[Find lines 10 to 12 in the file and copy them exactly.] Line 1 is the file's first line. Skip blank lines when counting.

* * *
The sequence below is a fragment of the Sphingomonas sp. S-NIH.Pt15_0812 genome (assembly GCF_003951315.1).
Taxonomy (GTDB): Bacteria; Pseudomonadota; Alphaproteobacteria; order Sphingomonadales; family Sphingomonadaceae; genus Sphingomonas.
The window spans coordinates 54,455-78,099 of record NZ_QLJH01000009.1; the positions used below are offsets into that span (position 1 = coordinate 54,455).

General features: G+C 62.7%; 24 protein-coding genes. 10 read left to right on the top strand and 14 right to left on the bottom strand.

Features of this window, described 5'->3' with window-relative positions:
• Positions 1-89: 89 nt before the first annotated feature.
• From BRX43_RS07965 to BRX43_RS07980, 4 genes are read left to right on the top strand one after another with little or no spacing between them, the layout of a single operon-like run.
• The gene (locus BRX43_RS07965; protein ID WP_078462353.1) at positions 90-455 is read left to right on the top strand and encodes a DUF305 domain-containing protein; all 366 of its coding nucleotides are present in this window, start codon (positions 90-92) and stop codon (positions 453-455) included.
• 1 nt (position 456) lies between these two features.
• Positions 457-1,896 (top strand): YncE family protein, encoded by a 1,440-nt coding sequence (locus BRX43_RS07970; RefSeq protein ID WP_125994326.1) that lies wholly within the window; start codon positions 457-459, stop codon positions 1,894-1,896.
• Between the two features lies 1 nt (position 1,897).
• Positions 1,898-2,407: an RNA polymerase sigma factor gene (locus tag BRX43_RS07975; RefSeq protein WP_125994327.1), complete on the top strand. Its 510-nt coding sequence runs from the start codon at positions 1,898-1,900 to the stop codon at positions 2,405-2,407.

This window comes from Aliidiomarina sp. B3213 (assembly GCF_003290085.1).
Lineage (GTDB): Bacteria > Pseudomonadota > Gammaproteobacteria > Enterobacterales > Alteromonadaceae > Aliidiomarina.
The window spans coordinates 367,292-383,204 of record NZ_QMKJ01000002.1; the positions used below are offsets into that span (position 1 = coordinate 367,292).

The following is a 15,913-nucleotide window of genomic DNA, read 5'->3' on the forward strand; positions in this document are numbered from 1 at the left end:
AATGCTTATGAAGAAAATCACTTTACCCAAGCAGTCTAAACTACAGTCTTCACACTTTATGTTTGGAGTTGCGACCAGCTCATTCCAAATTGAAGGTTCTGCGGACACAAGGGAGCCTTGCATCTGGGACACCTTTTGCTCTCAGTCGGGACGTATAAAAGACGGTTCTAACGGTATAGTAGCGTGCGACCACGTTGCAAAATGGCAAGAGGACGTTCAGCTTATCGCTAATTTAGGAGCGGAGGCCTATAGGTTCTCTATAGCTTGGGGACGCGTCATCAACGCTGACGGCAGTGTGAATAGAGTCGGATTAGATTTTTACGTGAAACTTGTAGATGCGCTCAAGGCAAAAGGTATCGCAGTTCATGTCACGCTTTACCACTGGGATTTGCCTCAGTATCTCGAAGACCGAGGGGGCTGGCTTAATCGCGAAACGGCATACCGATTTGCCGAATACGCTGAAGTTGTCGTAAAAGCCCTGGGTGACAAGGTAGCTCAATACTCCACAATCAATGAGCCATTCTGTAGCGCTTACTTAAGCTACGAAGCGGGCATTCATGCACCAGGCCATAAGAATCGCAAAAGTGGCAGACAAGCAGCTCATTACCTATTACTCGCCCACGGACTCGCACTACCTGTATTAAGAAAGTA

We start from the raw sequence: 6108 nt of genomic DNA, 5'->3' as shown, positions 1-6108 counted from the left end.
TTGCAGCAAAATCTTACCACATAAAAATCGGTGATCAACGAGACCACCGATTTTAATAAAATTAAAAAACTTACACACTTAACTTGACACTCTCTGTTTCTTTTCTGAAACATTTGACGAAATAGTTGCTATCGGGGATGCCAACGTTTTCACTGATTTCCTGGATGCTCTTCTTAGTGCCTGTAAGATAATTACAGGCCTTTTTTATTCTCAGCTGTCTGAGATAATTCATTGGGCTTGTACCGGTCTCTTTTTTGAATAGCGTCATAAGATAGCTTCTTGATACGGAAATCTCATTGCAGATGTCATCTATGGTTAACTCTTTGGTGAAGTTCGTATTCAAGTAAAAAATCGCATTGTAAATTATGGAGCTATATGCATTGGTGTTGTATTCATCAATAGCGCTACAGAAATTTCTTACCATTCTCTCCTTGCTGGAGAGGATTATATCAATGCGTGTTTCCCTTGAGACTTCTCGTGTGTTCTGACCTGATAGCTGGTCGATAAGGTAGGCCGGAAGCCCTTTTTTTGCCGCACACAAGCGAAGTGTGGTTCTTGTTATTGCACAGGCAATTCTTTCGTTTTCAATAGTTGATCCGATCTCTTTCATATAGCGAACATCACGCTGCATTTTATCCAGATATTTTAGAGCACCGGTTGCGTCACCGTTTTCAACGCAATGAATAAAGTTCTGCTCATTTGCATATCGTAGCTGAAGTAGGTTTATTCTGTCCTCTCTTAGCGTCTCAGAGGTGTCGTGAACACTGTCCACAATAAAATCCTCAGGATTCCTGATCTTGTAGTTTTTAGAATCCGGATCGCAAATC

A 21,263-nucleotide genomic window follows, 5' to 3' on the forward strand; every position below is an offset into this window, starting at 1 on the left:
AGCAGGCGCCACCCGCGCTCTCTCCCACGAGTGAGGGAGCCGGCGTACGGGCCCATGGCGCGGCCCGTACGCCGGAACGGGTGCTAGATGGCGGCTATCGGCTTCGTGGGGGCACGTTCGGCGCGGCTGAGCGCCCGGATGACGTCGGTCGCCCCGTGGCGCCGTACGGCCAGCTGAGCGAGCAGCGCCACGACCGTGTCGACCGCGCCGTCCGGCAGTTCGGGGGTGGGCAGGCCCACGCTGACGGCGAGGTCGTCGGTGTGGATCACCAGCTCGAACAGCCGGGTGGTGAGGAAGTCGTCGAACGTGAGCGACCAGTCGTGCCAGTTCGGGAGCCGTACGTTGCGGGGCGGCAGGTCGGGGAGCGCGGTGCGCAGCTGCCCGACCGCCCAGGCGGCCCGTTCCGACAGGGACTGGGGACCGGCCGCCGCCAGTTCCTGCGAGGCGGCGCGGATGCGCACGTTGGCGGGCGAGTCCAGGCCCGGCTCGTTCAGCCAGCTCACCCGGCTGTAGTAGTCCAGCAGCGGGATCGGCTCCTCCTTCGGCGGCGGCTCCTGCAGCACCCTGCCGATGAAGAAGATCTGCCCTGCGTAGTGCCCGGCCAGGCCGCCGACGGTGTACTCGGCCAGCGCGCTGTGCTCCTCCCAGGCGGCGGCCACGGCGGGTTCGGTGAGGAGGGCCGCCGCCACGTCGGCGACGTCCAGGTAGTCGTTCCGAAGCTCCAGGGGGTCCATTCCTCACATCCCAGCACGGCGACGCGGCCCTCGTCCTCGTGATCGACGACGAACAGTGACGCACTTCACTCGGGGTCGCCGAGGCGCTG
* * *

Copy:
• Positions 457-1,896 (top strand): YncE family protein, encoded by a 1,440-nt coding sequence (locus BRX43_RS07970; RefSeq protein ID WP_125994326.1) that lies wholly within the window; start codon positions 457-459, stop codon positions 1,894-1,896.
• Between the two features lies 1 nt (position 1,897).
• Positions 1,898-2,407: an RNA polymerase sigma factor gene (locus tag BRX43_RS07975; RefSeq protein WP_125994327.1), complete on the top strand. Its 510-nt coding sequence runs from the start codon at positions 1,898-1,900 to the stop codon at positions 2,405-2,407.